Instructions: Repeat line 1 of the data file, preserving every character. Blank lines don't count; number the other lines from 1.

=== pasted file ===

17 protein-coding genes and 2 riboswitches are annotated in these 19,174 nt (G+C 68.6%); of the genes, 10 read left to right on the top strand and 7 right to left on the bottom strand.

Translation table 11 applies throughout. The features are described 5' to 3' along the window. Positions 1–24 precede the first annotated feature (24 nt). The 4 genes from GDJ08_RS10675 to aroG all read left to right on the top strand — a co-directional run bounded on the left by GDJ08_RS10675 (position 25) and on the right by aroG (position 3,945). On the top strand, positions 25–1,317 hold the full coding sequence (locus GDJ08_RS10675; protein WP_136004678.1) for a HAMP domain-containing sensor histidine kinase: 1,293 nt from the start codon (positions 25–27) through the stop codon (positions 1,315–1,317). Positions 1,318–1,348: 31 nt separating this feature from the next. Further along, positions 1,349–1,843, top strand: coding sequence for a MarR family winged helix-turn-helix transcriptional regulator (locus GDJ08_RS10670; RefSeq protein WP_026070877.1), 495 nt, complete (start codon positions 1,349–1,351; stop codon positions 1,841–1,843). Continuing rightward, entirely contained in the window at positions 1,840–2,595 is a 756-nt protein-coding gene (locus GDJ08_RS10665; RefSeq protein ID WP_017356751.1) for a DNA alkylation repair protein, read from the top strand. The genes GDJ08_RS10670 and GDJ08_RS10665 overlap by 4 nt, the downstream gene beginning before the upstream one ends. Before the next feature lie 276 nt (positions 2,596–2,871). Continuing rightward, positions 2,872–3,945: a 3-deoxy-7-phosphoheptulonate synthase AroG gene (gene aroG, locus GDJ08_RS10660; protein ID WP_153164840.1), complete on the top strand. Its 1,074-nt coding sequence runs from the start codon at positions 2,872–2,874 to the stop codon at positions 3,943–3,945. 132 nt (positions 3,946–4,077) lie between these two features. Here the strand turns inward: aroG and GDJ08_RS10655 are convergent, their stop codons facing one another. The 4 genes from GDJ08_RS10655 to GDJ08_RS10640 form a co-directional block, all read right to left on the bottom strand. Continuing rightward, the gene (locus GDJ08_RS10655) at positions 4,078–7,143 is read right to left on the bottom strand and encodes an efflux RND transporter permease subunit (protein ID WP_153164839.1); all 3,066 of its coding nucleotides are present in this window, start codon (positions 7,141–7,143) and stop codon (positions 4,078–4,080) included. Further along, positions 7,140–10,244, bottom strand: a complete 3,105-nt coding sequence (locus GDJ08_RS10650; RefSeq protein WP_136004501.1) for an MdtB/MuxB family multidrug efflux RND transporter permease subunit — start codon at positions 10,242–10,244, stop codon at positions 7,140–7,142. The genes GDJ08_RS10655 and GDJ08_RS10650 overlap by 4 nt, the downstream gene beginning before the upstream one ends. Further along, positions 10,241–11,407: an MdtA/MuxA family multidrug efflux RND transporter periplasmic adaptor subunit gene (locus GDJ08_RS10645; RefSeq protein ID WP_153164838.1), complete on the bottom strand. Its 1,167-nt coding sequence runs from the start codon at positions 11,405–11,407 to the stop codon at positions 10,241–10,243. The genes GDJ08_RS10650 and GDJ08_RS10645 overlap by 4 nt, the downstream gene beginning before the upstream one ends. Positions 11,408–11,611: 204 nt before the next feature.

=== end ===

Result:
17 protein-coding genes and 2 riboswitches are annotated in these 19,174 nt (G+C 68.6%); of the genes, 10 read left to right on the top strand and 7 right to left on the bottom strand.